RxVMS - A Practical Architecture for Flutter Applications
This is the first post in a series of publications explaining my understanding of Flutter's application architecture. I warn you - it will be very self-confident .
So far planned:
- Introduction (this post)
- Dart Streams Basics
- RxDart: magic transformations of flows
- RxVMS Basics: RxCommand and GetIt
- RxVMS: Services and Managers
- RxVMS: self-contained widgets
- User Authentication with RxVMS
I have been in programming for about 20 years. I started mobile development 4 years ago with Xamarin.Forms, because cross-platform was the only motivation for me as an indie developer. Xamarin.Forms is literally pushing you to use the MVVM pattern, since UI is defined in XAML and you need some kind of layer to glue the UI with the Model. In the process of working with Xamarin, I met ReactiveUI and was literally captivated by the streams and reactive extensions ( Rx ) that made my applications more reliable.
While Xamarin.Forms MVVMs were out of the box, when I switched to Flutter, I was surprised that there were no similar design patterns in it. I began to research the various proposed approaches, but none of the available ones completely satisfied me:
- InheritedWidget : I couldn’t get to update only the changed part of the widget tree, so I used it only to access model classes that publish dart streams (Dart Streams), but soon abandoned this idea in favor of the template Service Locator
- The Scoped Model is more interesting than it was
InheritedWidget, but it did not give me as much flexibility as I was used to with ReactiveUI
- Redux was the template recommended by many developers familiar with React Native. I have a whole post on why I don't like it.
- BLoC : if I had not already started developing my own pattern at a time when BLoC began to advance, most likely I would have taken it, as it is really flexible and reactive. What I don't like is that it publishes Stream Sinks and I can't just take and pass functions or commands to the widget's event handler. In addition, BLoC does not tell you how to structure your application as a whole, nor is there a clear definition of how big a certain BLoC should be or what its scope is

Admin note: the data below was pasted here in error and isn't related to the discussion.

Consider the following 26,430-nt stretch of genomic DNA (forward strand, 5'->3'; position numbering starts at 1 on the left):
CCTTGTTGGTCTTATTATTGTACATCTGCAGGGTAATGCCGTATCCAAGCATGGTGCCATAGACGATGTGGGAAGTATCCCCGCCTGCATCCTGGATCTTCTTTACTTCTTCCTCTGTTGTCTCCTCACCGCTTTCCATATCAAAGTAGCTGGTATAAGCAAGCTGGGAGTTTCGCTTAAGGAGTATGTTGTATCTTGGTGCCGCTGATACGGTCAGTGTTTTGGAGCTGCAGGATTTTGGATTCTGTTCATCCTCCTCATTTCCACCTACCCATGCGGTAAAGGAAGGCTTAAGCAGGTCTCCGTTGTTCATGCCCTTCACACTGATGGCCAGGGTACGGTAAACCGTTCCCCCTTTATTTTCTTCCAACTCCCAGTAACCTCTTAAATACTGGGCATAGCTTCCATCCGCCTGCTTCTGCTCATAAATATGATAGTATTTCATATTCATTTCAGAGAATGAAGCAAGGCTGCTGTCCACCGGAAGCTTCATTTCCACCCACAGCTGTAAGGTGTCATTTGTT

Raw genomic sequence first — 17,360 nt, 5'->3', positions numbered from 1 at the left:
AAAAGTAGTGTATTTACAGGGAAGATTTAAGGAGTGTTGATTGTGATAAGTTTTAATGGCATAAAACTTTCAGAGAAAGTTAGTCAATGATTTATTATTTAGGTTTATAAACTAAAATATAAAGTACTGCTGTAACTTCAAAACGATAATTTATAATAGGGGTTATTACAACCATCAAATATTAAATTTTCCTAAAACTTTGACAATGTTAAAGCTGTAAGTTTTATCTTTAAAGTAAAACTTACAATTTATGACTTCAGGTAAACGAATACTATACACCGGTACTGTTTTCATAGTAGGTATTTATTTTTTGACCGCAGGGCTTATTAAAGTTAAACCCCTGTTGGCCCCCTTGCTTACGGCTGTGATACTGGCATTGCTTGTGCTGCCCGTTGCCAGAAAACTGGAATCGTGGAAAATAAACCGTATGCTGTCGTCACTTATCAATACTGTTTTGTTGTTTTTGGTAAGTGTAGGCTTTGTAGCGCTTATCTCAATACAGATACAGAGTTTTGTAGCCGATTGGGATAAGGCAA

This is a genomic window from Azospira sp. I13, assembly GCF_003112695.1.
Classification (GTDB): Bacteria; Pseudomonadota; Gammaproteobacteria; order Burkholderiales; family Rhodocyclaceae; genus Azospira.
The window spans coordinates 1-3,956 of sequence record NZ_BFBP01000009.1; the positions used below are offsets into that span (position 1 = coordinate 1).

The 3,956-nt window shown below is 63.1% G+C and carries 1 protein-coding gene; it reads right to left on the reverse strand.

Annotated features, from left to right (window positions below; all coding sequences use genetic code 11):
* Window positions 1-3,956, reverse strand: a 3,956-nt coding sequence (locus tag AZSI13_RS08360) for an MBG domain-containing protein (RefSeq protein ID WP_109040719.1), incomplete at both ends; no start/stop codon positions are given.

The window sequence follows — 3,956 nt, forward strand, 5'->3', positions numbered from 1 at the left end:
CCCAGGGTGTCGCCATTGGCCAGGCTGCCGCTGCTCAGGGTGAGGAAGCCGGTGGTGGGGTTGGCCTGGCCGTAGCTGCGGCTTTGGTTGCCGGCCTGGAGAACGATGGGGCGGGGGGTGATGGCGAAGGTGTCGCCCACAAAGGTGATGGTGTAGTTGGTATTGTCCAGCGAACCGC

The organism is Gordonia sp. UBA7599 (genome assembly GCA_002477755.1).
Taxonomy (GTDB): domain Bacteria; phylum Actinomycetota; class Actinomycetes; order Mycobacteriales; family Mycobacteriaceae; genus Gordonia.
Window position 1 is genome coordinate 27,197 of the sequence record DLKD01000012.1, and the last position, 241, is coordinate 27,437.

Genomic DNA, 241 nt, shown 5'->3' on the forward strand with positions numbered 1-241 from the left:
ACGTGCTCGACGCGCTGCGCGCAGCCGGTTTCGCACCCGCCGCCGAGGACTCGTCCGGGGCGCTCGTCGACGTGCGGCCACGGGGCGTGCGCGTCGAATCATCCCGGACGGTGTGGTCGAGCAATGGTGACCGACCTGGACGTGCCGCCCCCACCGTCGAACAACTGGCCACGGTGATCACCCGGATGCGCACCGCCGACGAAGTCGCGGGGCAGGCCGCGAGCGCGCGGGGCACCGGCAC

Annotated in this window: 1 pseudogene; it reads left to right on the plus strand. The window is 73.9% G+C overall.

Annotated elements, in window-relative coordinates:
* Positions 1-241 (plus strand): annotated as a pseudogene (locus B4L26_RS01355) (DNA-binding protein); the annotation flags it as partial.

- MVVM : since I worked with him, this is the first thing I hoped to implement in Flutter. But no! The point of ViewModel is to gracefully provide the representation of your model in View through bindings. But Flutter does not update its models with new data, it always rebuilds them, as I already described . In addition, ViewModels should always be in sync with the base model, which leads to unpleasant bugs, and reality shows that the promised advantage of reusing ViewModels in applications is almost never achieved. Adam Pedley has a great post about these flaws
The harsh truth about layer redundancy
It is almost a dogma to the idea that in development you should always build your application in several layers, each of which has access only to the underlying, as this will allow you:
- reuse layers in other projects
- transparently replace one layer with another
- simplify testing
- in my practice there was no case where I observed a complete reuse of layers. If you have a universal code that can be reused, it makes more sense to put it in some kind of universal library;
- replacing whole layers is also not common practice. Most people are unlikely to replace the database after the application has reached a certain stage of development, so why add an abstraction layer for it. Well, if some of our current development tools are required, refactoring is quite easy;